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Official federal data shows President Joe Biden, in office 45 months, is right on the number of manufacturing jobs created, although presidents do not control the economy single-handedly.
The first three-quarters of those job gains represented a return to pre-recession levels.
Comparing historical patterns 45 months out from a recession’s onset reveals Biden-era manufacturing employment to be the strongest in 72 years, and the second strongest since the end of World War II.
President Joe Biden took a recent victory lap on social media, touting the number of manufacturing jobs created on his watch.
"We’ve created close to 800,000 manufacturing jobs since I’ve taken office," Biden said Dec. 5 on X, formerly Twitter.
An X community note cast doubt on the claim, saying that although Biden’s jobs figure was "factually correct," the president failed to note that the current total is only 175,000 higher than the February 2020 peak "from before COVID-19 forced layoffs."
"It’s more accurate," the community note said, "to say 589k manufacturing jobs were recovered and 175k created."
We dug into it and found Biden’s figures are accurate. And although pre-pandemic numbers are worth examining, historical data show that doing so gives Biden something to celebrate.
Official statistics from the federal Bureau of Labor Statistics show that manufacturing employment has risen by 789,000 since Biden took office in January 2021. That qualifies as "close to 800,000."
The first three-quarters of those job gains represented a return to pre-recession levels. But historical post-recession patterns show that it’s rare for manufacturing jobs to bounce back at all.
We analyzed the federal government’s official data for manufacturing employment as far back as it goes — to the eve of World War II. We focused on two numbers: how many people were employed in manufacturing at the beginning of a recession and how many people were employed in the field 45 months later — the same amount of time that has passed since Biden took office.
The U.S. economy has had 13 recessions in the past 80-plus years. Forty-five months after nine of those recessions began, manufacturing employment remained below their initial levels. After 45 months passed in the remaining four recessions, manufacturing employment exceeded their initial levels.
Of those four recessions that produced net manufacturing job gains after 45 months, the one underway during Biden’s presidency ranks as the second-largest percentage gain, a 1.6% increase. The only manufacturing jobs recovery through 45 months that beats the current one was a recession that started in 1948, with a 6.9% increase.
In other words, the nation’s current manufacturing jobs rebound is the strongest at this point after a recession in 72 years.
Presidents Dwight Eisenhower, John F. Kennedy, Jimmy Carter, Ronald Reagan, Bill Clinton, George W. Bush, and Barack Obama were all in office 45 months after a recession began, and they did not see manufacturing jobs bounce back even to their initial levels, much less add manufacturing jobs on net. Reagan, Bush, and Obama all saw declines of 9.9% to 15.7%.
Brookings Institution economist Gary Burtless said the historical trend reveals "an even greater — that is, even rarer — achievement than suggested by the president's own statement."
We should note that presidents never deserve all the credit or all the blame for the country’s economic performance. The economy is bigger than one political figure, and it’s shaped by factors outside a president’s control — from technological gains to oil price vagaries to, most recently, the recession-triggering coronavirus pandemic.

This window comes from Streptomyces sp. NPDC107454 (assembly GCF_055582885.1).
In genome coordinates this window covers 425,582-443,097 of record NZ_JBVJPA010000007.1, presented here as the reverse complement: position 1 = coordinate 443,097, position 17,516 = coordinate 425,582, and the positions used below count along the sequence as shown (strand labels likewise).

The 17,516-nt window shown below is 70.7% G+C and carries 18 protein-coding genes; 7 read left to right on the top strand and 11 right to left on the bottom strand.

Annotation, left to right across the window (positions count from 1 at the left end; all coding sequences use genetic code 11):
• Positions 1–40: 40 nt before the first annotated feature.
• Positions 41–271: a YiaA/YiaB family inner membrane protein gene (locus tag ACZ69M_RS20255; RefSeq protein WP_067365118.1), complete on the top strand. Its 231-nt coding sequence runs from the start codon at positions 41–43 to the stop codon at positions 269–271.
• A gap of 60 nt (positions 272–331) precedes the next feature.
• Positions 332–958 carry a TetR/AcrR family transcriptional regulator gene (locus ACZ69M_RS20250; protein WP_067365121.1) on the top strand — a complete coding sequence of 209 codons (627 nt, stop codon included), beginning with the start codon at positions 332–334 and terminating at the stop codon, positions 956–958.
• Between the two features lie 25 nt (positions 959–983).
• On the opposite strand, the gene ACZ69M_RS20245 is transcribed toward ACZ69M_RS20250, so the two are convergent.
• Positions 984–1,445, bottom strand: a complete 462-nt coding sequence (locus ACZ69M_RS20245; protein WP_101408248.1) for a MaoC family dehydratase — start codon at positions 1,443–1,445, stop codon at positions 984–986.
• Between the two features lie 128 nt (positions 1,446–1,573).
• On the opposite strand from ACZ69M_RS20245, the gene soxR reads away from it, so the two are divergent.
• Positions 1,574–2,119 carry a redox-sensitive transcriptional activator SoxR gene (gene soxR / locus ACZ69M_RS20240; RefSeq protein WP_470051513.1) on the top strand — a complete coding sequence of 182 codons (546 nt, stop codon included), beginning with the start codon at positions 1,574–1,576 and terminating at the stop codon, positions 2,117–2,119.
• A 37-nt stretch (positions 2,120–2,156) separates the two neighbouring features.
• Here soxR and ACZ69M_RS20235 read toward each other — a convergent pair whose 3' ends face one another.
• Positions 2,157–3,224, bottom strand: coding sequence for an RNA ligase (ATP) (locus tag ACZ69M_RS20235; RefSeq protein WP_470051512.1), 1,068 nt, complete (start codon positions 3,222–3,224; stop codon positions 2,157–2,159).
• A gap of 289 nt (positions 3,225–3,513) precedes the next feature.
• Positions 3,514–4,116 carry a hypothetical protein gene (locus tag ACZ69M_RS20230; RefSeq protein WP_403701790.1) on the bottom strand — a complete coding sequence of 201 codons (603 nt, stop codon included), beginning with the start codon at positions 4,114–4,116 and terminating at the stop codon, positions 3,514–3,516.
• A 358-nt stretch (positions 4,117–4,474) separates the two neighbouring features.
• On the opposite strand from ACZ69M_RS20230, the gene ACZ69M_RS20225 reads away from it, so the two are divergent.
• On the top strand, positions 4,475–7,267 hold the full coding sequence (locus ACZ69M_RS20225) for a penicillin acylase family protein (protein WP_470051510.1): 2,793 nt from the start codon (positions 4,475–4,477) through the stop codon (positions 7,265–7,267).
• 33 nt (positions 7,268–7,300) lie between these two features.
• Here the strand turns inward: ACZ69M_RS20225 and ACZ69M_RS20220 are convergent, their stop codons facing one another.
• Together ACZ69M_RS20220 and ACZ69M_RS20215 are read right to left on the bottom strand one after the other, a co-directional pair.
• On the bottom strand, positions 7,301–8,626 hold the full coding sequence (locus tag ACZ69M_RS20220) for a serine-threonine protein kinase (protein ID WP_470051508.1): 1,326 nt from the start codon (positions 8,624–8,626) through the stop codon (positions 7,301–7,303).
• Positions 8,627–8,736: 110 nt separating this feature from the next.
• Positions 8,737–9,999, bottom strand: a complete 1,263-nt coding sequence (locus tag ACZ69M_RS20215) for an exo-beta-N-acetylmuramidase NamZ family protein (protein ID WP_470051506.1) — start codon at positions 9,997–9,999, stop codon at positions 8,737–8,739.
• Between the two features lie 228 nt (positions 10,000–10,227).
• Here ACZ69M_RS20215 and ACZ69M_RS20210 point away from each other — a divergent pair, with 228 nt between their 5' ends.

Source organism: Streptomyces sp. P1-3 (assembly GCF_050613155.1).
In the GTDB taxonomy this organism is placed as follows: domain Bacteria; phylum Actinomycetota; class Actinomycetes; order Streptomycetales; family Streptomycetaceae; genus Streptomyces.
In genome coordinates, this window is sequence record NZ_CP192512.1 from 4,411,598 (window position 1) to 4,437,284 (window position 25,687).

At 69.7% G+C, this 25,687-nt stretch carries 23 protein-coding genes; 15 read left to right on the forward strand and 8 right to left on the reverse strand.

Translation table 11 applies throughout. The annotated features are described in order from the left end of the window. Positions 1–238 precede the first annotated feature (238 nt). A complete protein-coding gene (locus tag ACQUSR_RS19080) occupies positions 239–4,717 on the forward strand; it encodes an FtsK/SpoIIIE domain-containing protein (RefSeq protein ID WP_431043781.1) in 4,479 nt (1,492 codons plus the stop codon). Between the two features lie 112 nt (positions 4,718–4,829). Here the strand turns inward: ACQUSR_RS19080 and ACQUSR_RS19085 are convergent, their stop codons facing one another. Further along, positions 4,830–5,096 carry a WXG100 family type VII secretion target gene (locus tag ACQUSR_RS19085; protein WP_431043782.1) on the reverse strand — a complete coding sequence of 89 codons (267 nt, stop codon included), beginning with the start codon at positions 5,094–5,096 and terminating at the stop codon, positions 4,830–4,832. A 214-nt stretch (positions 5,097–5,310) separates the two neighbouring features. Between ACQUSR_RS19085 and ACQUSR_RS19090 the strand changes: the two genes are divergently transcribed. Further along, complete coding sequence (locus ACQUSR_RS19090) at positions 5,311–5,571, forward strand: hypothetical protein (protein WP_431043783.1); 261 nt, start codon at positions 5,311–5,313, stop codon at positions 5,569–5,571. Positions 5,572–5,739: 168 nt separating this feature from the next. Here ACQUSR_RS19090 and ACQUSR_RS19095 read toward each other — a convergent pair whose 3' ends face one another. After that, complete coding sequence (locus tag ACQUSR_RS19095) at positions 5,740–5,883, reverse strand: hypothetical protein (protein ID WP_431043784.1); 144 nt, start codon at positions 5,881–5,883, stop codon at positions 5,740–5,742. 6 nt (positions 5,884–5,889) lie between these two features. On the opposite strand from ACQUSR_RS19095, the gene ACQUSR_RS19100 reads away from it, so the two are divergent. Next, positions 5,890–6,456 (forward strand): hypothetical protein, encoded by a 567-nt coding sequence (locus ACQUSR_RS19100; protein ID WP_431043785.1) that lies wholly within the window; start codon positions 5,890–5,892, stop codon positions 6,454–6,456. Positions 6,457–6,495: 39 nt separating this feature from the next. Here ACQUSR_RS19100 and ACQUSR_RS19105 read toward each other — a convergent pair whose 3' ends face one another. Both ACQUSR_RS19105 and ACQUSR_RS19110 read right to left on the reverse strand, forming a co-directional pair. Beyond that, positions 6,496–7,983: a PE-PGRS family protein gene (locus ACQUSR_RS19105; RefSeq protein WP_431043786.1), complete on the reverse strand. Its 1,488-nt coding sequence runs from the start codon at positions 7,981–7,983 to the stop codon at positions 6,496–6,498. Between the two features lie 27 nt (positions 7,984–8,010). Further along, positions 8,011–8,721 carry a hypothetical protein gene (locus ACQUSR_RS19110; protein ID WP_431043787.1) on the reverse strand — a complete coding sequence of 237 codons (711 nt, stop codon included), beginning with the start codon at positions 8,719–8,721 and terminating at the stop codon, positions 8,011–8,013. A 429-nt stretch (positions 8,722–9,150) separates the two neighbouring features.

Nevertheless, a president’s policy agenda can boost job creation — and Biden has pushed for and signed several bills to bolster manufacturing, notably the Bipartisan Infrastructure Law, the CHIPS and Science Act, and the Inflation Reduction Act.
"There was no reason to think we would see anything like the increase we actually did without Biden's policies," said Dean Baker, co-founder of the liberal Center for Economic and Policy Analysis.
Douglas Holtz-Eakin, president of the center-right American Action Forum, said the likelihood of a post-recession rebound in manufacturing jobs varies by era. From the 1940s to the late 1970s, U.S. manufacturing was generally expanding; this period accounted for three of the four examples of post-recession increases.
Since the late 1970s, manufacturing employment has generally fallen, both in absolute terms and as a share of U.S. employment.
That manufacturing employment registered a post-recession increase during the current period, when such employment is far below its historical peak, makes the Biden administration achievement especially impressive, Holtz-Eakin said.
"Given the environment Biden’s in, manufacturing has done well," he said.
Biden said, "We’ve created close to 800,000 manufacturing jobs since I’ve taken office."
Federal data shows that manufacturing employment has increased by 789,000 since Biden took office in January 2021, though presidents do not control the economy single-handedly.
The first three-quarters of those jobs represent a return to previous manufacturing employment levels, but history shows that is rare.
The post-recession gains in manufacturing employment under Biden have been the strongest in 72 years, and the second strongest since World War II.
We rate Biden’s statement Mostly True.
Joe Biden, X post, Dec. 5, 2023
Federal Reserve Bank of St. Louis, manufacturing employment, accessed Dec. 11, 2023
Email interview with Gary Burtless, Brookings Institution senior fellow, Dec. 11, 2023
Email interview with Dean Baker, Center for Economic and Policy Analysis co-founder, Dec. 11, 2023
Interview with Douglas Holtz-Eakin, American Action Forum president, Dec. 12, 2023
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